Iowa Probate Litigation – Will Contests

If family or friends have concerns as to whether the Last Will and Testament of a decedent was a true and accurate indication of their wishes, it may be necessary to contest the Will once it is admitted to probate.  There are a couple of primary grounds in which a will contest may be based:

Undue Influence
Undue influence is the situation where someone improperly places their intentions for distribution under a will in lieu of the person actually signing the will.   For example, placing a gun to someones head and having them sign their will is an extreme example.   What about the situation where one child is helping a parent in all matters of their life, including taking them to the attorney’s office to sign the will, and the will leaves a greater part of the estate to that particular child.  In order to assert a claim of undue influence the person challenging the will must prove (1) the person signing the will (called the testator) was susceptible to undue influence, (2) the influencer had an opportunity to exercise undue influence and effect a wrongful purpose, (3) the influencer had a disposition to unduly influence to procure an improper favor, and (4) the result was clearly the effect of undue influence.  It is not unusual for circumstantial evidence evidence to be used to support a will contest as direct evidence for undue influence is difficult to produce.  Also, it is not necessary to show that a person lacks mental capacity, although such evidence of diminished capacity shows their susceptibility to influence.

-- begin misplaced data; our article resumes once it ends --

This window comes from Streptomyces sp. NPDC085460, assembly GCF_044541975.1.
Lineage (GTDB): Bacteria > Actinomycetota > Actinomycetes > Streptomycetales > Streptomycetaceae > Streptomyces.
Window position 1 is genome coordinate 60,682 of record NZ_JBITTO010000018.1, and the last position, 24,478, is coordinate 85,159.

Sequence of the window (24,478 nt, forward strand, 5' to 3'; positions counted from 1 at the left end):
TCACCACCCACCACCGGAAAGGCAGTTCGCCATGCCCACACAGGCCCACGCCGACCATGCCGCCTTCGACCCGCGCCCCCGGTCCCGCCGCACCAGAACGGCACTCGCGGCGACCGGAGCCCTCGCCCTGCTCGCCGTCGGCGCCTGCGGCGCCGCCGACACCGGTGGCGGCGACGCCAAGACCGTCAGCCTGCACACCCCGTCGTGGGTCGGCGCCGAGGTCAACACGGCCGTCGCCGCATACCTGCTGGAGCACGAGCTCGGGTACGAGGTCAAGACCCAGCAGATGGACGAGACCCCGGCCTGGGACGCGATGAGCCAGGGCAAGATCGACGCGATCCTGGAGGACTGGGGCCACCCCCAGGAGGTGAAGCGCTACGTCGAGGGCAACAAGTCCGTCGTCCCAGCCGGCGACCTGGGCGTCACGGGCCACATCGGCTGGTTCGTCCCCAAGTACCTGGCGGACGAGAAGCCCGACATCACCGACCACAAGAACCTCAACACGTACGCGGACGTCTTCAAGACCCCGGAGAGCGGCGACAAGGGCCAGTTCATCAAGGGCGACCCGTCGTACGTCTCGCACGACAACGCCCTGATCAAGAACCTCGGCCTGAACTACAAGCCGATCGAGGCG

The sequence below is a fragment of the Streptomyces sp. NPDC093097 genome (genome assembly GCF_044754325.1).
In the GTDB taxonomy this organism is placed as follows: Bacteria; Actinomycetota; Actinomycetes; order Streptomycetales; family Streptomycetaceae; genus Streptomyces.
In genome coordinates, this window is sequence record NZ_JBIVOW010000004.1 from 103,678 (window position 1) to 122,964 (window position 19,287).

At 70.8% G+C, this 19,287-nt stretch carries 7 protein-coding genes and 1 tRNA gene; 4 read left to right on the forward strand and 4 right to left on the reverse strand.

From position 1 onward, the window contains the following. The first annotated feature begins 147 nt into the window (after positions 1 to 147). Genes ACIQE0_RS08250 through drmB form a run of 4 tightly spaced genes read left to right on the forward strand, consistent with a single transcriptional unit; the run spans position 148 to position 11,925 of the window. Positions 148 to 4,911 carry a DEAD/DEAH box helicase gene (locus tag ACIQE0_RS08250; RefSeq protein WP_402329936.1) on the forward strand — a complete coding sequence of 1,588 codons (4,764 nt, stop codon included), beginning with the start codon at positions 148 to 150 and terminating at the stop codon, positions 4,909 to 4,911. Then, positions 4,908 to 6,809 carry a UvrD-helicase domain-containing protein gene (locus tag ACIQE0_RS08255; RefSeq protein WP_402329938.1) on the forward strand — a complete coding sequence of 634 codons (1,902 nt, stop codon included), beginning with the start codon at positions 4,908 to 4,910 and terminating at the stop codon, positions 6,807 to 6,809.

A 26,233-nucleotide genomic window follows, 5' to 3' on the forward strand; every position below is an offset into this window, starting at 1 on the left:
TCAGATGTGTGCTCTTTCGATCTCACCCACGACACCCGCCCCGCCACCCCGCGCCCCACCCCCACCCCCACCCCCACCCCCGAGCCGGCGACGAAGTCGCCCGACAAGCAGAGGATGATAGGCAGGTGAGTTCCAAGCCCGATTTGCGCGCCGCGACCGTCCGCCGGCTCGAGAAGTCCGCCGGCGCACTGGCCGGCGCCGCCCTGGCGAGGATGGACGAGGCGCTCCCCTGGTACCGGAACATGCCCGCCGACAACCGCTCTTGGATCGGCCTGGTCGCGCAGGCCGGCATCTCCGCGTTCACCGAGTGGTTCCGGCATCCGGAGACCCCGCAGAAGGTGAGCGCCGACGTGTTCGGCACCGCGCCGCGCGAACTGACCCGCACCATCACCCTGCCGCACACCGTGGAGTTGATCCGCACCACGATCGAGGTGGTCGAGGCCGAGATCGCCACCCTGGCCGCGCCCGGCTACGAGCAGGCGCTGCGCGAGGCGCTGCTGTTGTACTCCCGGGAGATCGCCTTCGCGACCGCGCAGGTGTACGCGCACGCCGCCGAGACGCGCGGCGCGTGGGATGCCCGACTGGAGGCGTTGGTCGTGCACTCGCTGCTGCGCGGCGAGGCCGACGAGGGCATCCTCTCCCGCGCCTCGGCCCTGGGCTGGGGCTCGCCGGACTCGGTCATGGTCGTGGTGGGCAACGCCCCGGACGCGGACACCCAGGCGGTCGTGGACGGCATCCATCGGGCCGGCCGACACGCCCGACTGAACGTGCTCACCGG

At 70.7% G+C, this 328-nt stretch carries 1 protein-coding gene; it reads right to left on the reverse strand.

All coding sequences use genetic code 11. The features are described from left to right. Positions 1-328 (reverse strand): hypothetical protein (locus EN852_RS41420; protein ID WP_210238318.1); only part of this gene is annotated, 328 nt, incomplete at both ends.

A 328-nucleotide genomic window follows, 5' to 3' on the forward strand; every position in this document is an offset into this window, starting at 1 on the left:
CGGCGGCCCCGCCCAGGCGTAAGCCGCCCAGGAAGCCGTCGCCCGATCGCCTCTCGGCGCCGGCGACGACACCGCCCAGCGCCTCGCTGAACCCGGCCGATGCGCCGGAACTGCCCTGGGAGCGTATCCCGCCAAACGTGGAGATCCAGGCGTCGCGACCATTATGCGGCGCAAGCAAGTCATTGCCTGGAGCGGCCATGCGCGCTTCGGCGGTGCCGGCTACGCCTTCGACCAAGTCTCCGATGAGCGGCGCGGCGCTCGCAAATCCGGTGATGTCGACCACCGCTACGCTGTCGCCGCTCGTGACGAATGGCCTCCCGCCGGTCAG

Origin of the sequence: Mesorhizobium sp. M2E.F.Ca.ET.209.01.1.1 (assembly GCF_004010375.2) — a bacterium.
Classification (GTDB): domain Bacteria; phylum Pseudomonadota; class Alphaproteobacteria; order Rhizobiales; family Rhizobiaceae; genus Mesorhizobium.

Lack of Capacity
If a person does not have the necessary mental capacity to execute a will, the will can be challenged as an invalid document.  The level of competency to sign a will is a low level – lower level than that necessary to sign a legal contract.  Specifically, a person must know (1) they are making a will, (2) appreciate the extent of their assets, (3) identify their natural heirs, and (4) understand how the will distributes their assets. A person who suffers from a mental disease or defect, such as Alzheimer’s or other form of dementia, may still possess sufficient capacity as long as their compromised mental status does not influence the will.